Call of Duty is a franchise that nearly every gamer is familiar with, and many non-gamers as well. Its popularity as a console FPS alternative to the Counterstrike community combined with its tight controls made the glaring flaws in the current state of FPS—console and PC—blatantly obvious. The fact that developing studio Infinity Ward was backed by videogame powerhouse Activision made Call of Duty a surefire hit. Some of the early titles boasted arguably compelling storylines and scenery, and this certainly helped as well.
But it was the (for the time) seamless multiplayer that really turned Call of Duty into a mainstay that, despite a few (or quite a few) lackluster or downright pitiful titles, still has a loyal fan base and pool of real FPS competitors.
That said, as Battlefront and CS:GO steal some major attention and rave reviews away from the mainstream Call of Duty, the question becomes: is Call of Duty too mediocre? Is the franchise doomed to fail in the end? As far as e-sports betting goes, it doesn't do too great when it comes to volume, especially not compared to CS:GO.
As this graph from statista.com shows, there has been no clear decline in the Call of Duty franchise. On the contrary, this decade’s sales have far outpaced the last half of the 2000’s that spawned the now-staple FPS franchise.
Will Call of Duty get the
James Bond Zelda effect?
There may be some “bad” Zelda games here or there, but there will always be a fanbase for more Zelda games. There are other running brands in the video game industry like Mario and Final Fantasy that will always have a home for their titles, both mediocre and stellar, but in the FPS genre (especially the competitive arena), Counter Strike, Battlefront, and Call of Duty are constantly vying for the top slot. These three are the main contenders for superior competitive game, best-selling titles, or biggest competitive scene and fanbase, things that constantly shift with each game.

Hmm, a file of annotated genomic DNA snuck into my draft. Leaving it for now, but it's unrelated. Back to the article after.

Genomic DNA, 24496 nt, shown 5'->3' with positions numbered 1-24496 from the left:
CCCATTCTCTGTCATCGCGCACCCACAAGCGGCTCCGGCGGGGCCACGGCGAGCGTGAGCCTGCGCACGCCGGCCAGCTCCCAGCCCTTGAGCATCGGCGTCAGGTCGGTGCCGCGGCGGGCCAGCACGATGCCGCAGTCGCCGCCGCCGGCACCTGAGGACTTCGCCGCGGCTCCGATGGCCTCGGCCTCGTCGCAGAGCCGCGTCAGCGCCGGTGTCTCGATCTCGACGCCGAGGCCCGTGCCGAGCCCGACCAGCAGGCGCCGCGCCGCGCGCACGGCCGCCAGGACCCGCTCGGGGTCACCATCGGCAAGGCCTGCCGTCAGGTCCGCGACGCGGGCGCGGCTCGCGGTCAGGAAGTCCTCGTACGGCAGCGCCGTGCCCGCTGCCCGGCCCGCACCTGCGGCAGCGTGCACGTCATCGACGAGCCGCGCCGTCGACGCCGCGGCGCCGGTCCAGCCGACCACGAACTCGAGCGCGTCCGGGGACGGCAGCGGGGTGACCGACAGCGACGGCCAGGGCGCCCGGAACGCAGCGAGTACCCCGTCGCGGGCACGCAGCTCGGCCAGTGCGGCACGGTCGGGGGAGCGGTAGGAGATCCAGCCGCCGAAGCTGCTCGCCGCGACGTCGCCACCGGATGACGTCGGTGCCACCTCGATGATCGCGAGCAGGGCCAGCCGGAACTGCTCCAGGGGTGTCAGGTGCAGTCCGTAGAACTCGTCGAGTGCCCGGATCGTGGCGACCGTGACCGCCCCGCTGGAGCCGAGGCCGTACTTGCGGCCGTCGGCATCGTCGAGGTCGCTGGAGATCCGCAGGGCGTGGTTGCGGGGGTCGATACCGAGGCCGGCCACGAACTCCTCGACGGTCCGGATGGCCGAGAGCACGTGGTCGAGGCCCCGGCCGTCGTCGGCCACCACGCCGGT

Halo fans like myself watch teary eyed as these three FPS fanboys argue over their supremacy and the others’ mediocrity. The Halo scene is also far from dead, but one day we’d like to be on top in the FPS world. I mean, Halo has aliens and futuristic weapons mixed with old school coolness! A Halo-dominated competitive FPS scene will assuredly never happen though.
To the surprise (or chagrin) of many hardcore gamers though, Call of Duty actually does have such a shot at obtaining the immortal franchise title.
I’ll believe it when we finally get Call of Duty: Future War (Advanced Warfare attempted to scratch that itch, but was more of a lackluster love letter to the cyber punk genre than a real futuristic FPS). And then I want Call of Duty: Ancient Warfare, goddammit. I wanna throw some spears with the Spartans at Thermopylae. I wanna shoot arrows with the Greeks at Troy. Show me an FPS franchise that lets me do that, and I’ll show you an FPS franchise that will endure (no matter how often we roll our eyes at its blunders).
“Reports of Call of Duty’s demise have been quite exaggerated,” Forbes assessed in December. Forbes, the magazine about wealth and influence, may not care as much about the aesthetic quality of the franchise, but numbers do not lie. They would not continue making titles if fans weren’t still gobbling them up by the millions. And those millions are not in a steady slope downwards—on the contrary.
Now, whether the franchise will fully usurp Counterstrike as the leading esports FPS again will remain to be seen. But what we know for certain is that the Battle(front) rages on.